Energy

I think the trend is also impacting power generation and consumption in the US. Companies such as  Solar City will install your own power plant on your roof which means you're no longer subject to brownouts or price increases at peak times. In most of the US, this is more of a ‘nice to have’ and cost saving measure, but in the third world, solar power could provide a viable and efficient alternative to the construction of large power plants and electric delivery systems. These systems would be a fraction of the price of the old way of doing things and be significantly more reliable thanks to their distributed architecture.[2]

Private can’t mean wealthy

There is, however, an underlying tension in the rise of this new infrastructure in that the first segments of the population to get it are generally the wealthier ones who can afford to use it. Two tiered systems may be fine when they exist in non-essential parts of our lives. However, when there are two tiers, determined by wealth, for services as basic as energy, we're in a dangerous place.

That's part of why infrastructure exists the way it does. No single piece of the population would spend enough money to build services and systems useful for everyone. I think that's always going to be true for certain projects, such as bridges. But, as technology drops the cost of delivering the types of services we traditionally associate with infrastructure, I think we'll see the market extend its reach farther and farther. There's a huge amount of money to be made by ensuring universal coverage, but it won't be easy to unlock all of it.

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[1] At best, though, this is a partial solution. Throughput is well and good, but if the roads actually start to collapse, we'll need other solutions.

[2] Even though this seems like a good idea, there are still quite a few hurdles, not the least of which would be figuring out the right financing structure to make the installations profitable for the companies doing them. This is harder than it might seem for developing countries without sufficiently developed/ubiquitous banking systems.


We need to rethink employee compensation

I think that the way that employees are getting compensated at startups is starting to break. The old model of relatively low salary and "high" equity only works when there's a healthy public market for that equity in the not too distant future. If IPOs are getting significantly delayed and are potentially at risk of not happening at all,[1] we need to change how compensation is structured.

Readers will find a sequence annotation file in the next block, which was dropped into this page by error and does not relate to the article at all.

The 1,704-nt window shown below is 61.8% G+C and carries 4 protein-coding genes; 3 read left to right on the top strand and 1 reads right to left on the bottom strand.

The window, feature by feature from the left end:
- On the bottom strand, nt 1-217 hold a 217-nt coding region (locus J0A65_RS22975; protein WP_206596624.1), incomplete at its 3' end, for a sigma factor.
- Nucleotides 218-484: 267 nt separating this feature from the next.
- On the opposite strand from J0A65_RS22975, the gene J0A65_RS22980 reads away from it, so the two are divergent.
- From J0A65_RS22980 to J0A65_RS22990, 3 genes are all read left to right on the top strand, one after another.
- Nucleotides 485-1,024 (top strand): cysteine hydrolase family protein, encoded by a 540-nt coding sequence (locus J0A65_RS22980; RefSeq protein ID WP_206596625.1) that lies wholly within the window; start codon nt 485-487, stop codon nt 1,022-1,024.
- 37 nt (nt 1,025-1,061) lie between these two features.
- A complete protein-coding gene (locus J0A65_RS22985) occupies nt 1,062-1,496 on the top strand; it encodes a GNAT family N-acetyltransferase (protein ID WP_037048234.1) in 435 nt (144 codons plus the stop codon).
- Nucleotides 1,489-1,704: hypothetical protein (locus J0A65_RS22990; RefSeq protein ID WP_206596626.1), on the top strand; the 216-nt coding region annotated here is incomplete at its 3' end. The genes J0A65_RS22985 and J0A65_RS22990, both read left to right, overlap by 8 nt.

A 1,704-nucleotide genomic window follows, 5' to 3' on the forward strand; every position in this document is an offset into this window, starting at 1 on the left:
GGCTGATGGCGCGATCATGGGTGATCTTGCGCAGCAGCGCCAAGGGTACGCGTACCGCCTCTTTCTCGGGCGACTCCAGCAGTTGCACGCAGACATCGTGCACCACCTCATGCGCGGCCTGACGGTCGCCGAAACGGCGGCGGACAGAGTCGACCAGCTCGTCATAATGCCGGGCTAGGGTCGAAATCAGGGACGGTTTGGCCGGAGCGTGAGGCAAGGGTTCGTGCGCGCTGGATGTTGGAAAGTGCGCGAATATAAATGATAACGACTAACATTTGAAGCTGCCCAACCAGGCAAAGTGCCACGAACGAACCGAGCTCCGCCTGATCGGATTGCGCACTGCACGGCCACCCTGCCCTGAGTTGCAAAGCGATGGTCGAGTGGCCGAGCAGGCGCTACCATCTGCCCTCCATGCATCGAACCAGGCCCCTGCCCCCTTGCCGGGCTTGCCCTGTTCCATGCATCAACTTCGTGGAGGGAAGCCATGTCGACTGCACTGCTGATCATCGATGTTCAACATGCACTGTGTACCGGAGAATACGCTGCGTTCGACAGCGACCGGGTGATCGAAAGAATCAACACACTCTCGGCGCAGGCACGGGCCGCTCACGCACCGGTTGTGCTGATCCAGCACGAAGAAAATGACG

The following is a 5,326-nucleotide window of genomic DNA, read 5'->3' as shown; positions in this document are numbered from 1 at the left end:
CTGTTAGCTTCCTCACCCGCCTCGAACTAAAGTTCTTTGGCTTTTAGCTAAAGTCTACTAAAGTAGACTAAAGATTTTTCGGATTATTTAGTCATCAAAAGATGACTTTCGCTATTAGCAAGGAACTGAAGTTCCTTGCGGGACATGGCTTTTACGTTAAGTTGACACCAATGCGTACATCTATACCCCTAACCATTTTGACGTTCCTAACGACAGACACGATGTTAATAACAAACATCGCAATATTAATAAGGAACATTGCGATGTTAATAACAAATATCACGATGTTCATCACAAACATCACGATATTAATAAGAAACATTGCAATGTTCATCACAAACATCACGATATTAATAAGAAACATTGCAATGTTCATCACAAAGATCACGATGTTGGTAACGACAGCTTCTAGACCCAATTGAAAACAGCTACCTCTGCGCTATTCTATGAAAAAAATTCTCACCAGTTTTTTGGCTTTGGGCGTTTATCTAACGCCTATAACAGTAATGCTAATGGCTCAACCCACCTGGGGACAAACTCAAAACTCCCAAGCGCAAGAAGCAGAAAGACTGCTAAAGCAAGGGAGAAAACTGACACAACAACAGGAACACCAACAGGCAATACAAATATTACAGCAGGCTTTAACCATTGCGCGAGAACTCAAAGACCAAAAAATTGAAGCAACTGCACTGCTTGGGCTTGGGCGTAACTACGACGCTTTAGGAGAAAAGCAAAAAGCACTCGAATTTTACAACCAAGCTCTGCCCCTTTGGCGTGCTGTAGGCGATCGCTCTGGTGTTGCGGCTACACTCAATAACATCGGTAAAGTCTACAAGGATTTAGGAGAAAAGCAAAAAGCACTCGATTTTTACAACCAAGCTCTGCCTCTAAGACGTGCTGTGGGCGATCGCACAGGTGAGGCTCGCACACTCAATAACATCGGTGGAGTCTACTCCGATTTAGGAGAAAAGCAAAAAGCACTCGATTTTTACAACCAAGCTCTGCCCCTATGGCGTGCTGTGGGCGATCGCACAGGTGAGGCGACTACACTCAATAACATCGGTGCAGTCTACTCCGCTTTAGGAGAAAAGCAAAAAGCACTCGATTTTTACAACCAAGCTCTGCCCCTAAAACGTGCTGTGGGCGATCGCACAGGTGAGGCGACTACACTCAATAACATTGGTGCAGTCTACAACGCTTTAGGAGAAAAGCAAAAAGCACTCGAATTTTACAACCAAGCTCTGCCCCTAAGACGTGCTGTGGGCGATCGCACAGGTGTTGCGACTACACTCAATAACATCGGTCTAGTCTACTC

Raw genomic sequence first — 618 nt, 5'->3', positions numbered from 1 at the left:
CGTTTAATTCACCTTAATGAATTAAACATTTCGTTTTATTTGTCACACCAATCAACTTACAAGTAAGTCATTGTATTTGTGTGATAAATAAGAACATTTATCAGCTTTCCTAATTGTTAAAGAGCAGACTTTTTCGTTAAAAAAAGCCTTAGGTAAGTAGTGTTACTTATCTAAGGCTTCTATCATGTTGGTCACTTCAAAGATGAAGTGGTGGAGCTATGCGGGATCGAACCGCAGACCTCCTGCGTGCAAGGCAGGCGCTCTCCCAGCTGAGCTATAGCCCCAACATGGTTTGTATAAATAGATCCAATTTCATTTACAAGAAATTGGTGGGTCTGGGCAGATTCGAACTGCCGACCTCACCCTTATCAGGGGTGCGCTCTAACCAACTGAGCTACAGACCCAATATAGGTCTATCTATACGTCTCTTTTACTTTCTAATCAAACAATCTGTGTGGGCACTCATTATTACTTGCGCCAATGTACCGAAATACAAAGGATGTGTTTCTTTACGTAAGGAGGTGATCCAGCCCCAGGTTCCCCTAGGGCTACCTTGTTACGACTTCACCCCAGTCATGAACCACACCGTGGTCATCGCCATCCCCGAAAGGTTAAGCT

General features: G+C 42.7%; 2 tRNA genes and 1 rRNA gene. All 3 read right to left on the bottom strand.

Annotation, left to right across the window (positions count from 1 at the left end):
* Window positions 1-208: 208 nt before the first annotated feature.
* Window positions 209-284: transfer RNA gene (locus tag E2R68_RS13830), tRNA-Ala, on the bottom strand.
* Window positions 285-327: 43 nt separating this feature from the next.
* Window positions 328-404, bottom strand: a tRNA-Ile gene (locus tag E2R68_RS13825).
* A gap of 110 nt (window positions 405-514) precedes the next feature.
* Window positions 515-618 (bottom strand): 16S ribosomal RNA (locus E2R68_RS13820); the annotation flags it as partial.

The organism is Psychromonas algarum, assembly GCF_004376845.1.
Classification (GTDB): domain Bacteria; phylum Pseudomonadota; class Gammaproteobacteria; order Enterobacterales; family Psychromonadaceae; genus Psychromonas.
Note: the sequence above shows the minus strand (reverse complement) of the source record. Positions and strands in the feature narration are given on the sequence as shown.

Options only make sense as compensation when you can draw a clear line from the point at which you get the options to the point at which those options are equivalent to cash. This happens when two conditions are met: 1) the stock price is enough above the strike price on the options to make exercising worthwhile to the employee and 2) there is someone willing to quickly buy the stock. This tends to happen with access to liquid markets, which traditionally means public ones. That's the only place where an employee can sell whenever she wants and can know the price she'll get with a high degree of certainty. It's also the only place where an employee can really hedge out some or all of the risk of her options.[2] That hedging is important if the value of the options rise significantly and lead to an employee having 99% of her net worth in a single illiquid asset.

When shares can only be sold in private transactions on secondary markets, and, increasingly can only be sold with the consent of the company, the options are actually worth less. This is true for three reasons.

The first reason is that control is an important factor in asset pricing. Think about this in a situation where an employee would like to sell stock to fund the purchase of a home. In a public company, that employee could exercise the options, sell the stock quickly and use the cash to buy that home. If that employee instead wants to sell stock in a private company, and the company does not let the employee do so, the employee cannot get the cash to buy the house. Because that employee cannot do what they want with the equity, that employee should discount the value of the options they hold.